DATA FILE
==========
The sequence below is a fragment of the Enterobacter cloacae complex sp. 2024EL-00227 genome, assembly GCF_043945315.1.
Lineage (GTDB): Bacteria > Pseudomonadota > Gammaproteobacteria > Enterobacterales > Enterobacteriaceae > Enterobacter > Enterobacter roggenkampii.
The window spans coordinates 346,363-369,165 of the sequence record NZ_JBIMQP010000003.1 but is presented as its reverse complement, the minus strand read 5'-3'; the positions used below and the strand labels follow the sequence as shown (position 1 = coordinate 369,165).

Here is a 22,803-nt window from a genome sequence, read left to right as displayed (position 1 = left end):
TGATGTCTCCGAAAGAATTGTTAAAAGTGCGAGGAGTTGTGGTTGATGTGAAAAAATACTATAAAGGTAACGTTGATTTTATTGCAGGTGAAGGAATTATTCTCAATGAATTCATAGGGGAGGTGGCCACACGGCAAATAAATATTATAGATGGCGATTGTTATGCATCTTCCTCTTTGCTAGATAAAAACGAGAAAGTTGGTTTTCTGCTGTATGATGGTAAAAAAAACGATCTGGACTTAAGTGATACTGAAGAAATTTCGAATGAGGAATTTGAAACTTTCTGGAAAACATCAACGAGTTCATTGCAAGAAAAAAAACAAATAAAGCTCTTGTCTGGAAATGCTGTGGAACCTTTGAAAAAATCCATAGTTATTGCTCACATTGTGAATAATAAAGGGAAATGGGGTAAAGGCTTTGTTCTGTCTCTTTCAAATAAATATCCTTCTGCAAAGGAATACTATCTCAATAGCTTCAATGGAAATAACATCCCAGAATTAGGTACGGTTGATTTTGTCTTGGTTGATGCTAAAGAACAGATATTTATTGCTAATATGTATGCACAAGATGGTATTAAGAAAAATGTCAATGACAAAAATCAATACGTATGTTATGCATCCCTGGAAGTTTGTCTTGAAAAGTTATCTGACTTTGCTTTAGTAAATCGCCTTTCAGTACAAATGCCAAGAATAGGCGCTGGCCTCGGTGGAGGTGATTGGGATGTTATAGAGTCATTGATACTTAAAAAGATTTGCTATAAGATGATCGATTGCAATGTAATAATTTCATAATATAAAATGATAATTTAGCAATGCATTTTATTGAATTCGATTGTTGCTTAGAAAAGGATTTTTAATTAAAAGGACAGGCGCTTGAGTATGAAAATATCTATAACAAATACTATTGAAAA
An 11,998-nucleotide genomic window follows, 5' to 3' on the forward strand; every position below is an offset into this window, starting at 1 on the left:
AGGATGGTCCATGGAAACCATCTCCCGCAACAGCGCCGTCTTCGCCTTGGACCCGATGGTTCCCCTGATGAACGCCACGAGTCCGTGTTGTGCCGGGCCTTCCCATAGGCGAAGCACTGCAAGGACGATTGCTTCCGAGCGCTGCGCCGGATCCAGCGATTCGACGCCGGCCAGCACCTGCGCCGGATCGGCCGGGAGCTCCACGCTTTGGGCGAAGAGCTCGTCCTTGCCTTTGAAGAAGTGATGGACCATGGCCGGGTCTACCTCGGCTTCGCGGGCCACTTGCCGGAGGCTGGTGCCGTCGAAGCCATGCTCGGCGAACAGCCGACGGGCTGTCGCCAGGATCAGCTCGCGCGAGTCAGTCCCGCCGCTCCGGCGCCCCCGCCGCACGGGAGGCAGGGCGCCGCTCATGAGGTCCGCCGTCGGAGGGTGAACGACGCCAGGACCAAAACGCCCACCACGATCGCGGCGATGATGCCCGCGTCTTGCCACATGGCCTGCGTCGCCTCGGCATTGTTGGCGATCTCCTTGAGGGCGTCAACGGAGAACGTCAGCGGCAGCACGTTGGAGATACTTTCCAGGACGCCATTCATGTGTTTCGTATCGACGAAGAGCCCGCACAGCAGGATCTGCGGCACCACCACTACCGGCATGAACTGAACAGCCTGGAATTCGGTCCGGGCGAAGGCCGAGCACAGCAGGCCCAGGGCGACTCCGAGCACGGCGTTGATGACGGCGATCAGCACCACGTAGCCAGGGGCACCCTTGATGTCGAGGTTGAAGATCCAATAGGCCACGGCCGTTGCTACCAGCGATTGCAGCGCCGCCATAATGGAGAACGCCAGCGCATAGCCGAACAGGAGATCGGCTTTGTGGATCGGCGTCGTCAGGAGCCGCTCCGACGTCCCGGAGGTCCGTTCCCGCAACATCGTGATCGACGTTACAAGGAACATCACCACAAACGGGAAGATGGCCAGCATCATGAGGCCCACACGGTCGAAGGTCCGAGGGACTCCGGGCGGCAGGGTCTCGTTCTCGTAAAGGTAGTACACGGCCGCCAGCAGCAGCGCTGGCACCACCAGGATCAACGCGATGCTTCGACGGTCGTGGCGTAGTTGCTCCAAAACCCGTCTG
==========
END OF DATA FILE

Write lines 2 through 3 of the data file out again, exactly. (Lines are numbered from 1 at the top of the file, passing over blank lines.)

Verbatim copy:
Lineage (GTDB): Bacteria > Pseudomonadota > Gammaproteobacteria > Enterobacterales > Enterobacteriaceae > Enterobacter > Enterobacter roggenkampii.
The window spans coordinates 346,363-369,165 of the sequence record NZ_JBIMQP010000003.1 but is presented as its reverse complement, the minus strand read 5'-3'; the positions used below and the strand labels follow the sequence as shown (position 1 = coordinate 369,165).